How To Master Cedar
Cedars are very aggressive and damaging woody plants on Texas rangelands. There are two major cedar species west of Interstate Highway 35, redberry cedar and blueberry cedar. It is important to know which species you have because the treatments vary. As the names imply, blueberry cedar has blue berries and redberry cedar has red berries. In addition, redberry cedar has small specks of white wax on its leaves and twigs. Blueberry cedar is more common in central and south-central Texas, while redberry cedar is more common in west, west-central and north-central Texas, although it is not uncommon for the two species to occur together.
Controlling cedar is not a one-time job. Livestock and wildlife spread the seeds easily, so you’ll need to check your land occasionally and treat unwanted seedlings. It is very important to control cedar as seedlings and saplings. Controlling mature cedars requires heavy equipment and is usually very expensive. Using these Brush Busters methods, you’ll be able to keep the plants you want and get rid of those you don’t.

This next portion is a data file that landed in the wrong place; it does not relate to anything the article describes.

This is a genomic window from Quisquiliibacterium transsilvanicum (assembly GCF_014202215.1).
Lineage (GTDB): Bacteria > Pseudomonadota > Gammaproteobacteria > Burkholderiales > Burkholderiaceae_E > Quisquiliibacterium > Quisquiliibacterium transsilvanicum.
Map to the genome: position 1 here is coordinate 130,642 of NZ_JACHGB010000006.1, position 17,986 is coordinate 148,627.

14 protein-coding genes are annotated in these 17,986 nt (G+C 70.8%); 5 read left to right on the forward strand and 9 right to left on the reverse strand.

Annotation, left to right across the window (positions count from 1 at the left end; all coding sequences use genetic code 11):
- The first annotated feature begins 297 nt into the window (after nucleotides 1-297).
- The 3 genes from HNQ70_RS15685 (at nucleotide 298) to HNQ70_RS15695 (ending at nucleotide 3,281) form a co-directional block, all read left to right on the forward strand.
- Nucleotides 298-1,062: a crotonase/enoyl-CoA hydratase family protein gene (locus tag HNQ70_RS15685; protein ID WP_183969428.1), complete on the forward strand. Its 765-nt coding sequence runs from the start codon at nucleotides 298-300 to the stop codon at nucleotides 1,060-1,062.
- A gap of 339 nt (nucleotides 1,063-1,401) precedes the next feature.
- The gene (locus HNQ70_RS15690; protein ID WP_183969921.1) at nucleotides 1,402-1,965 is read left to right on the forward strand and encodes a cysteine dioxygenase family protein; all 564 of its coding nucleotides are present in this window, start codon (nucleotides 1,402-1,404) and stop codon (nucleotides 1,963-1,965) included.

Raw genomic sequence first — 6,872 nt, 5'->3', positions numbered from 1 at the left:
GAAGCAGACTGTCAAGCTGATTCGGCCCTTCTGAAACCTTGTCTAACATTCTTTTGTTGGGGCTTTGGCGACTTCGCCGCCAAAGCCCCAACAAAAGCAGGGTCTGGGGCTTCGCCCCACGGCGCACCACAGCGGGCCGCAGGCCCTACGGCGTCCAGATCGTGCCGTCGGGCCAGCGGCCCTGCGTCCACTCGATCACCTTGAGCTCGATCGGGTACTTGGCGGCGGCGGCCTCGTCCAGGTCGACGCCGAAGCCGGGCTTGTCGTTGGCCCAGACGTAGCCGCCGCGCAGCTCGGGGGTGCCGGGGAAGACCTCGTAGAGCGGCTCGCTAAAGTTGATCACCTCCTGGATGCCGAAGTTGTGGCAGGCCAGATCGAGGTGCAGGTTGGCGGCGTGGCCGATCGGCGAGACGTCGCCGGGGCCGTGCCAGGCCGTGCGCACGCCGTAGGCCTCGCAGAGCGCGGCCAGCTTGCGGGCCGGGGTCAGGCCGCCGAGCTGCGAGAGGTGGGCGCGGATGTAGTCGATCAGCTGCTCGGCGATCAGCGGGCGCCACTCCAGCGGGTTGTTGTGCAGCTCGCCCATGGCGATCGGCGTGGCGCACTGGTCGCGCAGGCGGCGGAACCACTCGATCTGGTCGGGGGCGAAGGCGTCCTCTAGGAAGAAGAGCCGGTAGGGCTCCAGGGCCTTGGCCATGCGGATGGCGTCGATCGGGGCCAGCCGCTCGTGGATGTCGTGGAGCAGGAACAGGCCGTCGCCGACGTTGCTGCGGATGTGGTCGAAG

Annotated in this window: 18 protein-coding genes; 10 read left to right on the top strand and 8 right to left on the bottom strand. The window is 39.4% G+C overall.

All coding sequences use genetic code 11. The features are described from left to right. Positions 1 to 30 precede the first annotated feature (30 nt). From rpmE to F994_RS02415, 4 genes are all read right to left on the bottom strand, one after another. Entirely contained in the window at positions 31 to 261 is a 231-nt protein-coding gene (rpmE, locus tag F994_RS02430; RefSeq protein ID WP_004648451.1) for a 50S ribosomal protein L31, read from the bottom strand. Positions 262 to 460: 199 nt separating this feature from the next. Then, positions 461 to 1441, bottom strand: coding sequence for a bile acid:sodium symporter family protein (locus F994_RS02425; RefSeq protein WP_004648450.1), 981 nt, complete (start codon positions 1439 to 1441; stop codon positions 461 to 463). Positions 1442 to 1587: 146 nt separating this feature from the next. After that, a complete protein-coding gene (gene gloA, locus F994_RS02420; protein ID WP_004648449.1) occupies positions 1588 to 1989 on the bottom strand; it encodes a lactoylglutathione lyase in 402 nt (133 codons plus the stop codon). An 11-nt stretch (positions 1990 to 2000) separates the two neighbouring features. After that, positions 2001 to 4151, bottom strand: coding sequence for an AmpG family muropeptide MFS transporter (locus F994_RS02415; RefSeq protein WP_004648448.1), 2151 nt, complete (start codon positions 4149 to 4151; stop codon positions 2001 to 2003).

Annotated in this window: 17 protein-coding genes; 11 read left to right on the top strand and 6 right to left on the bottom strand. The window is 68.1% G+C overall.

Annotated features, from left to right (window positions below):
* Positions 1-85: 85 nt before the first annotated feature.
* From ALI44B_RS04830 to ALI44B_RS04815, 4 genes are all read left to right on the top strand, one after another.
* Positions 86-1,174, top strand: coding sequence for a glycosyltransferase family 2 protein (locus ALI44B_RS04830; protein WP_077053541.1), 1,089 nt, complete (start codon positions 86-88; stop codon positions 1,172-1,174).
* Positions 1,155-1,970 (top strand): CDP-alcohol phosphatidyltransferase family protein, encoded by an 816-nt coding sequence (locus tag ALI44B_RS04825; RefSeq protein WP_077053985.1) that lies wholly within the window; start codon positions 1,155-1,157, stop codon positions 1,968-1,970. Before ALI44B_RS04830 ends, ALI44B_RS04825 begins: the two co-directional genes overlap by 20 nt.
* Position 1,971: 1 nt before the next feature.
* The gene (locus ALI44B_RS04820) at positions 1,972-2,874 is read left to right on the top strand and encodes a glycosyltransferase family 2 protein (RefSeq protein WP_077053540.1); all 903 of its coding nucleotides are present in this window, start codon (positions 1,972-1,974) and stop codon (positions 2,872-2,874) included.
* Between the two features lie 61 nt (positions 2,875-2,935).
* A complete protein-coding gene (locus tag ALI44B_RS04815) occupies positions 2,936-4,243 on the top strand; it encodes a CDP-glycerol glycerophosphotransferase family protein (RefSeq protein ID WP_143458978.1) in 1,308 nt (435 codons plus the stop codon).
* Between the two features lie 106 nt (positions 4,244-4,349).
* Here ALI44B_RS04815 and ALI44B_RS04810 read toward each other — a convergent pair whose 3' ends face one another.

Brush Busters recommends three ways to control cedar. Two herbicide treatments – leaf spray and soil spot spray – work best on cedar less than 3 feet tall. The top removal method, which involves cutting the tree at ground level, will control blueberry cedar, but redberry cedar must be grubbed (cut) below the soil surface. These three “select” methods are easy, inexpensive, environmentally responsible, and effective. Your results may vary with the weather and other conditions, but you should be able to knock out more than 7 of 10 cedars treated.